If he's worried, he certainly doesn't show it. One of his favourite quotes is from U.S. General George S. Patton: "A good plan, violently executed now, is better than a perfect plan next week." Entwistle also likes to take managers hiking in the mountains to motivate them. Then there's the acronym FIFO, which, in union-speak, means "first in, first out"-in other words, the most recent hires should be let go first in any layoffs. But for Entwistle, it's a short form for "fit in or fuck off."

Entwistle is certainly young and brash, but he has solid telecom credentials. His father was a Bell Canada lineman in Montreal, and Entwistle himself climbed poles and strung line in summers as a university student. He joined Bell full-time after graduating from McGill with an MBA in 1988, and first won recognition in the early 1990s as a finance specialist for Bell Canada International in the U.K. In 1996, he helped engineer the four-way $10-billion merger that created Cable & Wireless Communications; he was named president of the U.K. and Irish operations in 1999. To this day, Entwistle says his most difficult career decision was returning to Canada in 2000 to transform Telus.

The company desperately needed shaking up. Edmonton-based Telus Corp. and BC Tel had both been sleepy provincial telephone monopolies before they merged in 1999. The contracts for the B.C. employees were particularly generous-many of them get seven or eight weeks of paid holiday a year. Entwistle's acquisition of Clearnet just 40 days after he arrived threw things into turmoil. "Set the pace of change through action," he says. "Move boldly and execute with passion and precision."

The low point was last July, just after the Moody's downgrade, when Telus's share price sank to $5.76. Since then, Entwistle has been on a roll, and the stock has tripled. Telus reported a lower-than-expected loss of $110 million for the third quarter ended Sept. 30. Investors focused more on Telus Mobility, the old Clearnet, where operating profit jumped 40% to $165 million. Analysts expect more improvements next year. Stay tuned for the sound of breaking glass.

Michael Hirsh

Co-founder and CEO, Nelvana Ltd., 1971-2002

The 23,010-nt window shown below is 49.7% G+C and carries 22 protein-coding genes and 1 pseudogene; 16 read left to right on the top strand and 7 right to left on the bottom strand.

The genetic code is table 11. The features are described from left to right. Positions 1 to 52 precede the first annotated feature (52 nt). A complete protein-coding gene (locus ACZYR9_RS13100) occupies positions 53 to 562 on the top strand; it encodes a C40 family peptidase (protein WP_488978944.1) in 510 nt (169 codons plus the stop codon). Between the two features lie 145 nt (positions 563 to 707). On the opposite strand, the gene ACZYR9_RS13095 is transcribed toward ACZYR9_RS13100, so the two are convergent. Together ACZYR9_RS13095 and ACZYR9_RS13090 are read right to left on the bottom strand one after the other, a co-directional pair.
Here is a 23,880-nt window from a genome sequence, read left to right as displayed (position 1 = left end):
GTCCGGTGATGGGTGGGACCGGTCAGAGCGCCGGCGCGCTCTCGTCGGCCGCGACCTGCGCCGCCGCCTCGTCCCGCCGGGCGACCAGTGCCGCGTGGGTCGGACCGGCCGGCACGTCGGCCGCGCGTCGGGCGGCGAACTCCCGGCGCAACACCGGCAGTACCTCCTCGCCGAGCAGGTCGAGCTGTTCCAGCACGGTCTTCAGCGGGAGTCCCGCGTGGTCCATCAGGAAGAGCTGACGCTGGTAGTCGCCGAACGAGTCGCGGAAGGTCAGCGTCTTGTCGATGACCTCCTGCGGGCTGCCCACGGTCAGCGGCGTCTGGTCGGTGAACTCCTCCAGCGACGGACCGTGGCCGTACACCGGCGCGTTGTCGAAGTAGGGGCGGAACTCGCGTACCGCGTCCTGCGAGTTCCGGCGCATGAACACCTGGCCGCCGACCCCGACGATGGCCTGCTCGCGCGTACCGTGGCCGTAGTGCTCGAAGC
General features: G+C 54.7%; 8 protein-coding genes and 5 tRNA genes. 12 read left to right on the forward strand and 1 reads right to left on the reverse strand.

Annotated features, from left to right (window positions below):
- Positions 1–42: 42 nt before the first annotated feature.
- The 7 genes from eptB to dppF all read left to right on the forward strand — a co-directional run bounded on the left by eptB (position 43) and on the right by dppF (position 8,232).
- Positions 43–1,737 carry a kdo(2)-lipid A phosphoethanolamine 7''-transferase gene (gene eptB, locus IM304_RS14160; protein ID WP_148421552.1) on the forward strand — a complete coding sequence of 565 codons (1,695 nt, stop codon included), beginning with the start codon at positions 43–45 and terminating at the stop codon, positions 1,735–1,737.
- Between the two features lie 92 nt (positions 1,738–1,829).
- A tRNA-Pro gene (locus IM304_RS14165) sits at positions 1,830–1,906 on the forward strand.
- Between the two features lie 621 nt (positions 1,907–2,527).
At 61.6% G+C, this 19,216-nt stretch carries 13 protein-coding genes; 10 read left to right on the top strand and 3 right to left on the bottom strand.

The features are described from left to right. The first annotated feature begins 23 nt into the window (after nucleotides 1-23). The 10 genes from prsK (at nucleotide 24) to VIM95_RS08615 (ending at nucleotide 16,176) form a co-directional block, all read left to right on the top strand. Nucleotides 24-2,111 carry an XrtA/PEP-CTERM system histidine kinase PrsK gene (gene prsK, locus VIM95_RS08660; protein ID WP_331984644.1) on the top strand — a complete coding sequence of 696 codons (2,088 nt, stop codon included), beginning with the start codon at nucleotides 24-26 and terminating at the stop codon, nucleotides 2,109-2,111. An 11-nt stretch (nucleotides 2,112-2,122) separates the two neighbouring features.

Sweet on the outside, bitter on the inside. That's often been the story of Nelvana Ltd., the internationally acclaimed children's animation house that brought us Franklin the turtle and TV versions of Babar the elephant and Tintin. The company was founded in a grimy Toronto apartment in 1971 by Michael Hirsh and Patrick Loubert, two young York University grads who used a credit card for financing. Clive Smith, a British animator, joined soon afterward. In 2000-three decades and many Emmy, Gemini and other awards later-Corus Entertainment Inc. bought Nelvana for $540 million.

That legendary ascent in fact wasn't easy, marred as it was by brushes with bankruptcy and infighting among the partners. Nelvana has narrowly avoided bankruptcy twice. In 1983, Rock and Rule, an animated movie aimed at teenagers that featured the voices of Iggy Pop and the music of Lou Reed and Deborah Harry, bombed. Things got so desperate, Hirsh recalls, that "we would give people cheques and say, 'Okay, we'll tell you the days when you can cash them.'" In 1989, the American distributor of Nelvana's TV series T and T (starring Mr. T and actress Alex Amini) went belly up. Hirsh disregarded advice to fold Nelvana, pried the series out of U.S. bankruptcy courts and found a new distributor within six weeks. "You get everyone to believe in your vision," he says, "and, inevitably, you step on a lot of toes."

The biggest internal divide occurred in 1996, two years after Nelvana went public. Golden Books Family Entertainment Inc. wanted to buy Nelvana for $140 million. Loubert, Smith and other Nelvana executives wanted to sell. Hirsh didn't. He's normally soft-spoken-one former colleague describes him as the "professor of persuasion"-but at one point, he and then-Nelvana COO Eleanor Olmstead were swearing up and down the hallway at one another. Everyone in the Canadian entertainment industry knew about the infighting, but it took Golden Books several months to catch on. When it did, it walked away from the deal. Hirsh hired a U.S. "corporate therapist" to mediate meetings and get any anger and resentment out in the open. It worked, and the three founders closed ranks.

Hirsh felt vindicated when he extracted a much bigger purchase price from Corus in 2000. Still, last October, when Hirsh announced he would step down, Corus said it was taking a $200-million writedown on Nelvana. The staff, which ran upwards of 700-strong in 2000, will be slashed to 200 by the end of August.

Hirsh says the ups and downs in the animation business have always been harsh. He's told people who were laid off that other work will crop up. "If they have talent and the ability to organize themselves," he says, "they really have an opportunity."

At the moment, Hirsh is writing a book about how to succeed as an entrepreneur; he's also consulting for Corus. Eventually, he wants to start a new children's entertainment venture, but he's not yet sure exactly what that might entail. Hirsh likes being an entrepreneur-one who's committed enough to go down with the ship if necessary. "They're going to have to tear you dead," he says. "It's a great life lesson, but not one you want to do too often. I'm not going to do it eight more times."